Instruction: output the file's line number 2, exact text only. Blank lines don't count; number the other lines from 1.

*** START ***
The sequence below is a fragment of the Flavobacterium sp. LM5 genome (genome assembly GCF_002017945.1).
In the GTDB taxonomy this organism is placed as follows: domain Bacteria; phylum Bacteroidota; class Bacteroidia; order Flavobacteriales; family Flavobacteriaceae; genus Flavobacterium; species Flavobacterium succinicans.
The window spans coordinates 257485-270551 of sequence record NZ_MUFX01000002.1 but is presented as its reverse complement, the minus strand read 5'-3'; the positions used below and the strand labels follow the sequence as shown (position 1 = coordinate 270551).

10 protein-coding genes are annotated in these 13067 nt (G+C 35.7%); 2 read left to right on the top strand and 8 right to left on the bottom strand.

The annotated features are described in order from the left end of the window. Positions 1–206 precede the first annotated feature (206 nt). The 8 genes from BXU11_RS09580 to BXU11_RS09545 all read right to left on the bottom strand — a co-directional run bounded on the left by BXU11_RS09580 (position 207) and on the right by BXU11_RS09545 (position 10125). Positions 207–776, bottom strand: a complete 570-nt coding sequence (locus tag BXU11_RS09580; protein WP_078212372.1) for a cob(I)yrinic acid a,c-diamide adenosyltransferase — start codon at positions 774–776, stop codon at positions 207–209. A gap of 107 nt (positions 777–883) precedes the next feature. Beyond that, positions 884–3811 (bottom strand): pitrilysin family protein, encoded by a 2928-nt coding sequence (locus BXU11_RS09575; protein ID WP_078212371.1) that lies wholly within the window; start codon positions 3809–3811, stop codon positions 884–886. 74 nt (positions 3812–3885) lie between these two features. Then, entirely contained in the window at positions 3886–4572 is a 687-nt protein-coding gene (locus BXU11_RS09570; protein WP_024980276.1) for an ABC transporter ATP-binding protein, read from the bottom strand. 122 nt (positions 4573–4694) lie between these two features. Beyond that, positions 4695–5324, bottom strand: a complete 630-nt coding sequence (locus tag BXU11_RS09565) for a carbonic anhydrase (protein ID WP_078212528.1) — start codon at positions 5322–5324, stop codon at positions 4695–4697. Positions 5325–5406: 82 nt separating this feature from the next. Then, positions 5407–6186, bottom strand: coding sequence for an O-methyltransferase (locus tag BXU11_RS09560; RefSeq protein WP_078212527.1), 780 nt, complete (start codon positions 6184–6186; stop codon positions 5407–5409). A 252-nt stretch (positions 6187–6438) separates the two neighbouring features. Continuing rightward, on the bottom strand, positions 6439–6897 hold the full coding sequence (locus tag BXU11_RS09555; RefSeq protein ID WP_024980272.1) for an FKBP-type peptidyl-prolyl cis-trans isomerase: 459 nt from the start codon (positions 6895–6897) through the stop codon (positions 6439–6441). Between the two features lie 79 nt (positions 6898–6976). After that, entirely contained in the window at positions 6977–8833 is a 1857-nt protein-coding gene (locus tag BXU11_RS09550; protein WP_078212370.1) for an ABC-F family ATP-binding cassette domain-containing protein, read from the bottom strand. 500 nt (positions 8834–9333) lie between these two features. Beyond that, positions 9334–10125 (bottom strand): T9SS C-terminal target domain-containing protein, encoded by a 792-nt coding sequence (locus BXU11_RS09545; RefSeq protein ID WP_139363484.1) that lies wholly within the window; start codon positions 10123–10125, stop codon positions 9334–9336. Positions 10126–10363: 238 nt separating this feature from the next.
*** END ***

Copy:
In the GTDB taxonomy this organism is placed as follows: domain Bacteria; phylum Bacteroidota; class Bacteroidia; order Flavobacteriales; family Flavobacteriaceae; genus Flavobacterium; species Flavobacterium succinicans.